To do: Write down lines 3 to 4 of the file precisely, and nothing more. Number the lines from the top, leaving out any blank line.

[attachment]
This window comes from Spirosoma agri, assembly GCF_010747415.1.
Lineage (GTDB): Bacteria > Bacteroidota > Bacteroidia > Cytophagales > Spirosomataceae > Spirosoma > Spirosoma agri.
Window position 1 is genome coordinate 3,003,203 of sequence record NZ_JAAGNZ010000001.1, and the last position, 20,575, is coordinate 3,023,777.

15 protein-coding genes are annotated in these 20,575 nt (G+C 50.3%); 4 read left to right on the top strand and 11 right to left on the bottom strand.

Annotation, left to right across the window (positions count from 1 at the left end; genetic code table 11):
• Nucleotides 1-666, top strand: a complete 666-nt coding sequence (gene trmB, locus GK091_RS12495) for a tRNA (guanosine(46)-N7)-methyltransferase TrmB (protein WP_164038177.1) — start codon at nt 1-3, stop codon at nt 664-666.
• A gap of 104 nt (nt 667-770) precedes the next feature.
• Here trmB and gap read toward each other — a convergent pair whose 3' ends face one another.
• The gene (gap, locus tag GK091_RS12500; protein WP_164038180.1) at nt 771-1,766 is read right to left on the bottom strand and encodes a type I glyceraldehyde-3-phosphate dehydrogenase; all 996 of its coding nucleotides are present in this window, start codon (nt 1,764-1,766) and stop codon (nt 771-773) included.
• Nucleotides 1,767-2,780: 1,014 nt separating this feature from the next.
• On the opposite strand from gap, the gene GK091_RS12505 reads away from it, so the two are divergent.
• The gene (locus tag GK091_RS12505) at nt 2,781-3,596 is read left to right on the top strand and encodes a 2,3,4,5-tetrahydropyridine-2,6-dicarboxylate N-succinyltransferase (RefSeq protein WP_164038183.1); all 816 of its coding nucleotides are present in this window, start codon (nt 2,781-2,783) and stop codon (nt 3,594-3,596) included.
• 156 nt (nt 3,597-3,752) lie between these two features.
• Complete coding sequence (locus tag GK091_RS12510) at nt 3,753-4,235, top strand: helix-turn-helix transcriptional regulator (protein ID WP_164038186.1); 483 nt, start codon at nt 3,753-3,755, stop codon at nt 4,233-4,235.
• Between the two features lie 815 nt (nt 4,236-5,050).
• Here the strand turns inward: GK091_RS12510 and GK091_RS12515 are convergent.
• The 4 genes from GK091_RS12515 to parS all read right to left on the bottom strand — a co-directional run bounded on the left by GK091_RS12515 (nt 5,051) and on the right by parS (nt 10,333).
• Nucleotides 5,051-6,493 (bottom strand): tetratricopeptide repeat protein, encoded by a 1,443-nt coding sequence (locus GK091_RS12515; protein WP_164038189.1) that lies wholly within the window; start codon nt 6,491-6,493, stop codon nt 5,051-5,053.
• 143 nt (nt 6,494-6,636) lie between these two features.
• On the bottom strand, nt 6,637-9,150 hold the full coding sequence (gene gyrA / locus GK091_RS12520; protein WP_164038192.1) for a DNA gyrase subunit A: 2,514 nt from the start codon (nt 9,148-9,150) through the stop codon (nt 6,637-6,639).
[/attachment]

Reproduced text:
Window position 1 is genome coordinate 3,003,203 of sequence record NZ_JAAGNZ010000001.1, and the last position, 20,575, is coordinate 3,023,777.

15 protein-coding genes are annotated in these 20,575 nt (G+C 50.3%); 4 read left to right on the top strand and 11 right to left on the bottom strand.